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"Stop talking about Natural Hygiene and start living it."
| THE WAR AGAINST IGNORANCE
Irving Davidson: Beyond Personal Health
How the Natural Hygienist measures up in human relations
Because the Natural Hygienist is conditioned to keep his interests geared to essential things, which are socially motivated and humanitarian in outlook, he must either directly or indirectly play an important part in all the problems and moral issues of public life today. As a tried and tested warrior who has fought bravely on the battlefield of human rights, he has won many encounters in the war against ignorance of the laws of life and the laws of nature. Society should be fortunate for having the leaven of Natural Hygiene to contribute to its social growth, and many Hygienists have unselfishly contributed a considerable quantity of quickening knowledge to the flickering breath of life. The light of Hygienic doctrine and of Hygienic example are welcome torches in the darkness of error and uncertainty.
Torches in the darkness of error & uncertainty
Qualities of a Natural Hygienist
Many are the qualities that contribute to the making of a modern Hygienist. To be a Hygienist, one must have courage and determination, and one must be willing to be a nonconformist. Andrew Jackson said that "one man with courage is a majority." It also takes a pretty determined spirit to shine its way through the thick veils of convention, through the cramping walls of conformities, and through the rigidly fixed rules of narrow, self-determined opinions. Ralph Waldo Emerson cautioned that "if you would be a man, be a nonconformist." From the great teachings and philosophies, the universal truths and ageless wisdom of our Hygienic pioneers, we have learned how to awaken our minds, how to steer our own thinking, how to see for ourselves, and how to discern truth in every form and disguise.
Growth through learning
Because man is capable of great errors, and because he is capable of discovering the truth and of growing in wisdom, there is always time left for man to grow out of his confusions through reading. Man can learn, be influenced, and be caused to change. Man is capable of unlearning all the unsound things he has learned and substituting instead the sound ones. The freedom to believe what man chooses to believe carries with it the obligation to take the greatest pains, if necessary, to prove his beliefs sound; that they are measurable by verifiable standards.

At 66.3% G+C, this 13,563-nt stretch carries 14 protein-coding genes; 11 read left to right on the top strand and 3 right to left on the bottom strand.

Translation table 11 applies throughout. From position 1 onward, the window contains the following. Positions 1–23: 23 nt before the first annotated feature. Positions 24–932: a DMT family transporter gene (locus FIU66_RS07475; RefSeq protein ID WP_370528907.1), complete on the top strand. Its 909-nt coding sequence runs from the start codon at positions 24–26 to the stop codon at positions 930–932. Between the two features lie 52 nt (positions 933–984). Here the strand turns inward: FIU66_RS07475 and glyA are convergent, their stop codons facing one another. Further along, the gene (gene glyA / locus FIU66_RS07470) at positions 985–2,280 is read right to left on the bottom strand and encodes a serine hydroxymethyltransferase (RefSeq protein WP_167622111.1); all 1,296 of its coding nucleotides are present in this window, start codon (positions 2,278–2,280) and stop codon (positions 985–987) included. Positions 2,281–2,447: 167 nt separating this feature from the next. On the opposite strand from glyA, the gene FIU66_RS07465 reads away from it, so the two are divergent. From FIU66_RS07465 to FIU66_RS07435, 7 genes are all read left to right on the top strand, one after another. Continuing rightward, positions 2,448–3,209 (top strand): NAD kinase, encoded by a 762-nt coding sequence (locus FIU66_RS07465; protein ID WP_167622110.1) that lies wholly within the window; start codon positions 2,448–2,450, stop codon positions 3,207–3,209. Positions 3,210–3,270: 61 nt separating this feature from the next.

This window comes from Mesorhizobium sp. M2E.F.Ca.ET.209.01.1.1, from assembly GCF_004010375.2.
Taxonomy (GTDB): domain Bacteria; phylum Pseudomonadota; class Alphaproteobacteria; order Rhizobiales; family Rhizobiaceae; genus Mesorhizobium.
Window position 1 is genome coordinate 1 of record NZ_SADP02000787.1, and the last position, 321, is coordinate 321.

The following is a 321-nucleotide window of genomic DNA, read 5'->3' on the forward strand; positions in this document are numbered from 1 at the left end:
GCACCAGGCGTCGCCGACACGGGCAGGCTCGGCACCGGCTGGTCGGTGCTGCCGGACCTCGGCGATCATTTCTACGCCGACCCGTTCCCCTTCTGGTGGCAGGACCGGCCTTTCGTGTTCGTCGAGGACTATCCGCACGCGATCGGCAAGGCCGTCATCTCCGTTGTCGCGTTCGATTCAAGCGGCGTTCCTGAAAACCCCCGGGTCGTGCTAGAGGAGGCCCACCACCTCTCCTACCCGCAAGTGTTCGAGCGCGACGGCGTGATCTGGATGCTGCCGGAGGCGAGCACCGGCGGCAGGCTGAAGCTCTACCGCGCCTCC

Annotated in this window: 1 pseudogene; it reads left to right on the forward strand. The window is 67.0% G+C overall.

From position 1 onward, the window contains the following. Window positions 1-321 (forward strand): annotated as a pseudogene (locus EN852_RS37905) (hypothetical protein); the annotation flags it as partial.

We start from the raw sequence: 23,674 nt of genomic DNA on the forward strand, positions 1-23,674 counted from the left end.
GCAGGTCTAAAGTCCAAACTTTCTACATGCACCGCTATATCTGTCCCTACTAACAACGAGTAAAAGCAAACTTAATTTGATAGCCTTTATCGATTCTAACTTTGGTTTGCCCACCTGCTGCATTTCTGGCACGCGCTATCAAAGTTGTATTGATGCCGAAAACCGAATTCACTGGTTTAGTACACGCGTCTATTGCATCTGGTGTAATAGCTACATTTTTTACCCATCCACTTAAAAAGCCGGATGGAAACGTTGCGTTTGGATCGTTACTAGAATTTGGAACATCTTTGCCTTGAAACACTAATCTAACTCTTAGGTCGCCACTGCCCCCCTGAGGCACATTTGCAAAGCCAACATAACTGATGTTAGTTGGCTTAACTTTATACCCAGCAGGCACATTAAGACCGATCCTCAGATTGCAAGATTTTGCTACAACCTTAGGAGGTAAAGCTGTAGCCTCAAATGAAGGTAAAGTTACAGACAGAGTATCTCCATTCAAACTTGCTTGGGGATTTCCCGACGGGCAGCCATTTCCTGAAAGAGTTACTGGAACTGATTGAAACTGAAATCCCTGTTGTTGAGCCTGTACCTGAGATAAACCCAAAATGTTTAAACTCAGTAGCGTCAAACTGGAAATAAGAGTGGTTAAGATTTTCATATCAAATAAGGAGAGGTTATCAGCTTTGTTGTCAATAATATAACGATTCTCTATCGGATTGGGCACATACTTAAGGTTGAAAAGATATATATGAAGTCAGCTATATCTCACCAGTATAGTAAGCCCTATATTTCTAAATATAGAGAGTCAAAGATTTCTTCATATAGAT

The developed Hygienist makes himself acquainted with the best that has been done, written, and thought on the subject of Natural Hygiene, and then applies his knowledge in every possible way.
Experiencing true freedom
Freedom for the Hygienist does not mean the liberty to do what one likes, but rather the right to be able to do what one ought, because it is the right and healthiest thing to do. In time, what one ought to do tends to be perfectly compatible with doing what one likes.The fault lies not so much in ourselves, as in the values in which most of us are conditioned. Our values are traditionally determined, and we are socialized and conditioned in them long before, if ever, we are capable of taking an objective look at them. It is quite possible to go methodically wrong in a systematic manner with the greatest of ease in the attainment of clearly conceived goals which are both unsound and confusing.
The Hygienist realizes that external defenses are of no use, if our inner defenses break down. A plant's sickness cannot be corrected by lopping off the ailing leaves. Man carries within himself the seeds of his own destruction. A person being disordered in himself is likely to make disorder in the world. The understanding Hygienist knows that man creates his world according to the kingdom that is within him. If we are to make order in the world, we must first make order in human beings. If sufficient numbers of us were true and genuine Hygienists, there would be less fear for the future of humanity. A Chinese proverb puts it, "If every man would mend a man, the world would all be mended."